Follow/Fav Ethics of Animal Testing An essay applying utilitarianism to animal testing. I did this to have a class in college and got a great score. This is simply not my opinion, this was an assignment i aced.
Rated: Fiction K – English – Words: 964 – Reviews: 16 – Favs: 2 – Published: 3/27/2004 – Status: Complete – id: 1563663 – Full 3/4 1/2 Expand Tighten The Ethics of Animal Testing
A long time ago, while laws were not in position to stop it, some researchers experimented on animals. The actual outcome of those experiments will still be with us today. Take insulin, for instance, it actually was discovered when an Ontario doctor severed the connection involving the pancreas together with the digestive system of an dog.1 Today there are many animals in labs being tested to locate cures for anything from cancer to pain killers. If your results possess a possibility to avoid wasting plenty of lives, as regarding insulin for people with diabetes, then testing on animals should be the right course of action right? Plenty of people disagree stating that the suffering associated with the animal is just not worth the saving of lives, particularly if the tests are unsuccessful. They compare the animal’s lives for those of humans, claiming that it must be not straight to test on human orphans. Therefore it must not be directly to test on stray animals. So therein lies the ethical dilemma; do you find it right to experiment on animals?
Through this paper I am going to examine animal rights originating from a utilitarians viewpoint. I will define the key points that utilitarianism holds and animal testing. I will explore the cases for and against animal testing using utilitarian reasoning (including Bentham and Mill’s disagreement, act and rule utilitarianism, and expense-benefit analysis). Finally I am going to close with my own, personal feelings on animal experimentation and my conclusions drawn within the analysis.
First, utilitarian theory is consequentionalist and stress the ends of any particular action. It is additionally Hedonistic by nature, meaning is focuses on happiness and pleasure, those being really the only intrinsic good. A utilitarian considers five factors on the pleasure of your consequences of your act, whichever act results in probably the most pleasure or happiness is the best course of action in the end. John Mill argued that the caliber of the pleasure is a crucial consideration also. Consider also the distinction between act utilitarianism (considering each act individually) and rule utilitarianism (using the consequences associated with an act universally). Besides, a contemporary version of utilitarianism, cost-benefit analysis, states that whatever act produces the most money (or saves as much as possible), is often that decision that must be made.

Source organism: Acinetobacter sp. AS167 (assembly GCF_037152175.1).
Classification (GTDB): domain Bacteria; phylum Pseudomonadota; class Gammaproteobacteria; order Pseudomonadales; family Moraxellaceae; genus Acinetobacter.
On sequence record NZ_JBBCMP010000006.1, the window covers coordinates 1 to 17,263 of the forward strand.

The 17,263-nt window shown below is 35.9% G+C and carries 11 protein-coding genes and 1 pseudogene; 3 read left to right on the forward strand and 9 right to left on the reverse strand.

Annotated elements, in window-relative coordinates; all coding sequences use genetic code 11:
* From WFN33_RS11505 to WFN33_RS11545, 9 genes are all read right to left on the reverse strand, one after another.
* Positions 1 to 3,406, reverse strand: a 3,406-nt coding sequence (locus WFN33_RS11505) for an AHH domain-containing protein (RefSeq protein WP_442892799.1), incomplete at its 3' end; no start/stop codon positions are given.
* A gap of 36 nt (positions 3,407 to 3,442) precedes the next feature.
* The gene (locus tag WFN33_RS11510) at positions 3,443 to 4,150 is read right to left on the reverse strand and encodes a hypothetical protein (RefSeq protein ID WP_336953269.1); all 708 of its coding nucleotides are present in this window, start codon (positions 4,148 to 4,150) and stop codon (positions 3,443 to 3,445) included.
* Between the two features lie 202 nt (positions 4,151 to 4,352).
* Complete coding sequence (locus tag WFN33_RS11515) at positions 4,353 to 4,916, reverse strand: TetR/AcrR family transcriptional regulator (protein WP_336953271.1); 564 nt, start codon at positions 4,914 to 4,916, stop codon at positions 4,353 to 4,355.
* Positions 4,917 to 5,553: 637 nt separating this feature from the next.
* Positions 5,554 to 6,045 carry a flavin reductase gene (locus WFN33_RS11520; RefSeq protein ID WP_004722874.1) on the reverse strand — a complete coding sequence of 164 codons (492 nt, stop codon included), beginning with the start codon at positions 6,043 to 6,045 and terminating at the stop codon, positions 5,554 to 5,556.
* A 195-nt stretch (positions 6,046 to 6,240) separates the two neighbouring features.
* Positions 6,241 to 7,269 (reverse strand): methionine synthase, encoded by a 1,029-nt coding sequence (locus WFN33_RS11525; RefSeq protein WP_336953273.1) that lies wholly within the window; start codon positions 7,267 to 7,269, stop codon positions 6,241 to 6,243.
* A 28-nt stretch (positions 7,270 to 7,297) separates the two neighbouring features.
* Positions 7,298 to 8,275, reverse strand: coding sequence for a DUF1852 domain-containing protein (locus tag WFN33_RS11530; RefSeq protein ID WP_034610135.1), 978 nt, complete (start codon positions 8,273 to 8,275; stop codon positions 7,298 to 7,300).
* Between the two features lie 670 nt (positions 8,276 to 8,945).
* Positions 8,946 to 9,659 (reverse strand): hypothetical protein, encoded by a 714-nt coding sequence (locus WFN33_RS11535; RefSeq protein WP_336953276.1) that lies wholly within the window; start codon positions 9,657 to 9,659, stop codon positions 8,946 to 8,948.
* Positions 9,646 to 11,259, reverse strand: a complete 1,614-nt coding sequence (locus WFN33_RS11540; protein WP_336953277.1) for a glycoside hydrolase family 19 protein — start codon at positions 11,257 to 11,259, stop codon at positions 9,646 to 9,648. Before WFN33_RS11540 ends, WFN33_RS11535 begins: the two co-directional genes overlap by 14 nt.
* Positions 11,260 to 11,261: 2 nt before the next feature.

Second, animal testing involves any medical test performed for an animal. Including product testing, like perfume and cleaners, and research similar to the connection between isolation for the social animal. To check animal testing coming from a utilitarian viewpoint we must consider regardless of whether an animal can feel pain, or suffer. We typically usually do not consider animals to generally be without feeling, for this reason we have laws protecting animals against cruelty. A lot of people disagree about whether or not locking an animal inside a cage is cruelty or not.
The actual situation for animal testing Using utilitarianism generally, if testing on animals produces by far the most happiness overall and reduces suffering then its the suitable course of action. When medical breakthrough are designed at the cost of an animal, would be the happiness of those that might be cured in excess of the suffering from the animal who underwent the experiments? Mill would apparently believe that the happiness of anyone who has been cured is going to be longer lasting and much better then a self gratifying happiness of the animal. Act utilitarianism would evaluate each instance of animal testing and figure out generally if the consequences are better in the event the animal is tested on than if this were not. Finally, cost-benefit analysis would may actually accept animal testing because innovations in medicine means money made and saved on heath care treatment. This can produce the most money and is definitely the better course of action if now you ask , to check or not.
The actual situation against animal testing Jeremy Bentham was purely engaged with the degree of pleasure produced. One could argue that the quality of suffering an animal could well be exposed to in tests are not worth the amount of suffering that will be reduced in case a cure were found. Those who find themselves against animal testing would not experience pleasure and one can believe that those testing the animals would not gain happiness from watching the animal suffer. Therefore one may argue that not testing at the animals would indeed reduce suffering and maximize pleasure. Rule utilitarianism applies best here, because then one could evaluate the consequences of everybody testing on animals for any reason. With that much freedom to testing negative consequences might possibly be almost certainly going to occur and thus banning animal testing are the best action.